When it came time to decide what high school he was going to attend, Mark Grasso ’20 had plenty of choices.
Choate, Sheehan in Wallingford, Xavier.
The list went on. But before eighth grade, Grasso had made up his mind.
He was going to the place with all the stories.
“My brother [Brian] went to Choate and he has a lot of stories, but these stories at Xavier are just classic,” Grasso said. “I didn’t have any hesitation. I knew what Xavier had to offer from the beginning.”
As the youngest of five boys, four of whom went to Xavier, Grasso spent his childhood hearing about the school.
The names of teachers. The important events. The big moments. They were all lodged in his memory.
Through elementary and middle school, Grasso had sat at the dinner table and listened like any younger brother, absorbing every little detail. And when it was his turn, he wanted to give Xavier a try, too.
“Seeing them grow up, I saw them mature [at Xavier],” Grasso said. “This place is unlike any other place. The discipline you get taught here you wouldn’t get at any other school. I’m very glad I went here. I love Xavier. It is my home.”
At Xavier, the youngest Grasso carved his own niche through his easy-going and kind demeanor. Still, he admits it was tough at first.
“It is not easy having four older brothers that are really successful – you feel like you have a lot to live up to,” Grasso said. “But it is also motivating. I want to be as successful as them one day.”
From the day he was old enough to join them on one of their many adventures, Grasso has looked up to Anthony (29), Michael (26), Brian (24) and Nick (22).
“I would do anything for my brothers,” Grasso said. “Honestly, I wouldn’t want to be anyone else. Growing up with four brothers and two loving parents [Anthony and Celeste], you can’t ask for much more. There’s a lot of love growing up in the Grasso household.”
Despite the age difference – Mark is separated by 12 years from his oldest brother and five years from the second youngest – the connection has always been tight.
“That’s the way my parents raised us,” Grasso said. “We’ve always been really close. We’re all very similar. We all tell the same jokes and feed off of them. People always say we’re the same person”
Grasso might have followed his brothers to Xavier. But he’s far from a follower, especially at Xavier.
With his own special brand of confidence and charisma, he left his own mark on the Xavier community as a SAC member (student body vice president), a teammate (baseball) and a peer minister.
“He never judges anyone and what makes him so special is how he can connect to every person in our school community on some level,” Dean of Students Nicholas Cerreta said. “People always feel at ease and comfortable around Mark because of his genuine caring personality.”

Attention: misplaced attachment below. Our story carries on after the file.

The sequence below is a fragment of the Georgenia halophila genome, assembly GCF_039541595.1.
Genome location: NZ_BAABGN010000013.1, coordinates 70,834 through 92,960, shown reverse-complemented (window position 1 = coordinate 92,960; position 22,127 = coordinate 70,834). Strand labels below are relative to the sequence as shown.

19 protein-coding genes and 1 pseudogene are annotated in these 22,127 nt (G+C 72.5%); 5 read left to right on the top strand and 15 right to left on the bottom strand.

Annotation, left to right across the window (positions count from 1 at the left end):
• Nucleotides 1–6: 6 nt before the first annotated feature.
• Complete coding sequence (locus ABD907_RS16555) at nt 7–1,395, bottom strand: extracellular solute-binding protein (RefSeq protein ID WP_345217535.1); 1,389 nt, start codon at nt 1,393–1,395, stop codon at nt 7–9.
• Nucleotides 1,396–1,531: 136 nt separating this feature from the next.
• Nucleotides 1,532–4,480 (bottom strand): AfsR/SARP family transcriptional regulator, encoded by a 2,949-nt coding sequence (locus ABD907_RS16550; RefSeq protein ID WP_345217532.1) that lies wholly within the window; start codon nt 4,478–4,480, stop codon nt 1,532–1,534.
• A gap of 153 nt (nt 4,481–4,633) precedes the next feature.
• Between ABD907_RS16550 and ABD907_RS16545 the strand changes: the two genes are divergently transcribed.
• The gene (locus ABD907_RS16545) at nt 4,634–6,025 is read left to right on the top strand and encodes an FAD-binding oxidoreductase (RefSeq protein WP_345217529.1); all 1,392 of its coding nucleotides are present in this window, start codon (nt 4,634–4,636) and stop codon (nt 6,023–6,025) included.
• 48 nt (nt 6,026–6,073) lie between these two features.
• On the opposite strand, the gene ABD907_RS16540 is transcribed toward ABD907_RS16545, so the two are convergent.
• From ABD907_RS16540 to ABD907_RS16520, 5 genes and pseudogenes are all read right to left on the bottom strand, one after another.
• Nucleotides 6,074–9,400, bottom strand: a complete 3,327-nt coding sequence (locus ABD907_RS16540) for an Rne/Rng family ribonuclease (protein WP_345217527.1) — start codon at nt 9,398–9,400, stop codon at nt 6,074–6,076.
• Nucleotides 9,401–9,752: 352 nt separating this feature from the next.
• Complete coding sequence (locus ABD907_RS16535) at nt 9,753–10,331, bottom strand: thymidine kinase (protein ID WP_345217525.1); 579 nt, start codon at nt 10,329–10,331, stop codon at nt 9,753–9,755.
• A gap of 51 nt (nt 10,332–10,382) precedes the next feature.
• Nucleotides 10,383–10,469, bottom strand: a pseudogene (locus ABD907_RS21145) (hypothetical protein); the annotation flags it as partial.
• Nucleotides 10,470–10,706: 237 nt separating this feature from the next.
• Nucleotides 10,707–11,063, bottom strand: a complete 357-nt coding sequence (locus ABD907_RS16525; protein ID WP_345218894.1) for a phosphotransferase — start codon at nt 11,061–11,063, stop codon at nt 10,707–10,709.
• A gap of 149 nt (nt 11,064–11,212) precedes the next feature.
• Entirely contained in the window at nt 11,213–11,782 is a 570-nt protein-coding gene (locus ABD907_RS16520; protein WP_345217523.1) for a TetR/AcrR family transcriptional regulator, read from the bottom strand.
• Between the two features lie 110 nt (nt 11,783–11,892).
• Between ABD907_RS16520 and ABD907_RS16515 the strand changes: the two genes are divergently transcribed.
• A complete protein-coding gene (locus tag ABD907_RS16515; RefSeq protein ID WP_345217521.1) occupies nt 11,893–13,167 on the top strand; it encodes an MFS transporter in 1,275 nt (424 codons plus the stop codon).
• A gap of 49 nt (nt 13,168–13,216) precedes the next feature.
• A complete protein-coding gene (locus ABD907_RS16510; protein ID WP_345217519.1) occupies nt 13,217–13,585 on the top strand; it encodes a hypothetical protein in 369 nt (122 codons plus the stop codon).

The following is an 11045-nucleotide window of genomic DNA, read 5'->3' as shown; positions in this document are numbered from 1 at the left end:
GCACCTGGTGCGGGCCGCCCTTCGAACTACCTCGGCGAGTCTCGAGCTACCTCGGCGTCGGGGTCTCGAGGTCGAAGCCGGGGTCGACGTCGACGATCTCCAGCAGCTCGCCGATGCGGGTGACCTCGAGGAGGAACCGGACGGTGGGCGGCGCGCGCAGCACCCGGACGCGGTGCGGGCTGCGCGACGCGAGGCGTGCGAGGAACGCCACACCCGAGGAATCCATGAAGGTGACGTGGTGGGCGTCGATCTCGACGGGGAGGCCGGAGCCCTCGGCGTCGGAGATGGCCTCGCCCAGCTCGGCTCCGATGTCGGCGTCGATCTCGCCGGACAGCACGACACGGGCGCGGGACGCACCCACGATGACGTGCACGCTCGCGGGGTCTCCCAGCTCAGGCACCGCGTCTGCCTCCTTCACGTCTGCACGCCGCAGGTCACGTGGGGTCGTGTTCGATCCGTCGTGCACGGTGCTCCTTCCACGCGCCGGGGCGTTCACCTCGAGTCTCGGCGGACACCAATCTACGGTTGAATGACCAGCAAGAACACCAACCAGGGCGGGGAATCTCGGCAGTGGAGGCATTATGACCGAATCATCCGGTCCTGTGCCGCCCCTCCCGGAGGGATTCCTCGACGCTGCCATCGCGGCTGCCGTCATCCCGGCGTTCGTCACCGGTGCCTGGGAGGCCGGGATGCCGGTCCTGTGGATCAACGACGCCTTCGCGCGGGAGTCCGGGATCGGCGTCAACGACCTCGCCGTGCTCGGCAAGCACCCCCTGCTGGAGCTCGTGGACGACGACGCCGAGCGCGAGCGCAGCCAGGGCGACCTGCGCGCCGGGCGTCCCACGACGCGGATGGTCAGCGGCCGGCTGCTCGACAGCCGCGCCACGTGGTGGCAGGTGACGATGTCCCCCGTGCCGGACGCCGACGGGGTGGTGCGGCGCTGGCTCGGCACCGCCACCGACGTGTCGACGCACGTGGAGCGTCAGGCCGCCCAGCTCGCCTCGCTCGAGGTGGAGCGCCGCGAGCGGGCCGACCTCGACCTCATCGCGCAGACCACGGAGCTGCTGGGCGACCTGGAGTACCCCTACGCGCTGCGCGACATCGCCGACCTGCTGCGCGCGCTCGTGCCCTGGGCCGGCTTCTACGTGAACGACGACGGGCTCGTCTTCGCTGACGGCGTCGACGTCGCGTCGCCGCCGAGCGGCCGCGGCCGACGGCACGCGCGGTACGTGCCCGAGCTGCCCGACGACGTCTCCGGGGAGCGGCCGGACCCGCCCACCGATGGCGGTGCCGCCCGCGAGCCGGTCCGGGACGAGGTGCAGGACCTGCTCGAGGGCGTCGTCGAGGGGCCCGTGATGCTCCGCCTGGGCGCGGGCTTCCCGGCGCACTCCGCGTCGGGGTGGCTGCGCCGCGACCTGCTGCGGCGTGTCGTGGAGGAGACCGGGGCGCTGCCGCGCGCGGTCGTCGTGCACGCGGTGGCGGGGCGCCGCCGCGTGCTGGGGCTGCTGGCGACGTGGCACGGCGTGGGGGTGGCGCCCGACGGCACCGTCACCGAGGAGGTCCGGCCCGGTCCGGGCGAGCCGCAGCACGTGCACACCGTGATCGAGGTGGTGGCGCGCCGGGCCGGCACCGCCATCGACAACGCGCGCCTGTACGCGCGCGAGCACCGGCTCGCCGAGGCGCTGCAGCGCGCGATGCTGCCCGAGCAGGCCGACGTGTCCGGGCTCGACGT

That compassion for others is obvious when Grasso talks about Oakley Debbs, the son of one of his brothers’ friends. Oakley died when was 11 of a fatal allergic reaction to nuts was.
Grasso has tried to raise awareness for the dangers of allergies and other struggles through an Instagram account he created, where he dances and wears red sneakers in memory of Debbs, who used to have his own pair.
Grasso, who was well known at Xavier as someone who loves to dance when given the chance, wanted to raise awareness, but also do something that can bring a little joy to the Debbs family.
“The theme is ‘Red Sneakers for Oakley,’ so I wear red sneakers in all my dance videos,” Grasso said. “His favorite color was red.”
Grasso, who learned dancing from his brother Brian at age five five, tries to be true to who he is.
“I just try to have fun and spread the energy I have,” Grasso said.
Grasso credits not only his brothers and his parents for instilling in him the important values he tries to live by now, but also Xavier.
At the Xaverian Brothers Sponsored School Junior Retreat last year, Grasso had his eyes opened to what it means to be part of the Xaverian mission.
“It strengthened my faith and I became a better person because of it,” Grasso said. “I feel like it changed me as a person.”
Grasso said he had a tough time leaving the others students that he meet on the retreat because he had formed such a strong bond. He called it one of the best experiences of his life.
“I want that love I received at the retreat to be felt at Xavier,” Grasso said. “All the stuff I learned at the retreat, I want us to emulate that as a community. I want students to do their best to understand what the Brothers mean here and what the mission is. There’s a lot you can do at Xavier to strengthen your faith.”
During the Xavier Virtual Graduation this past year, Grasso received the Loyalty & Service Award, the highest distinction that any graduating senior can receive at Graduation.
“When my name was called for the award, I could not hold back the tears,” Mark Grasso said. “That moment I shared with my family in our home watching the graduation, that is, and will always be, one of the most special moments of my life.
“With everything that happened because of the pandemic, emotions were high, but I tried to hold back the tears throughout quarantine. Well, for everyone in that room, the emotions all came out at once when my name was called for the Loyalty & Service Award. I am so honored and grateful to have won such a beautiful award.”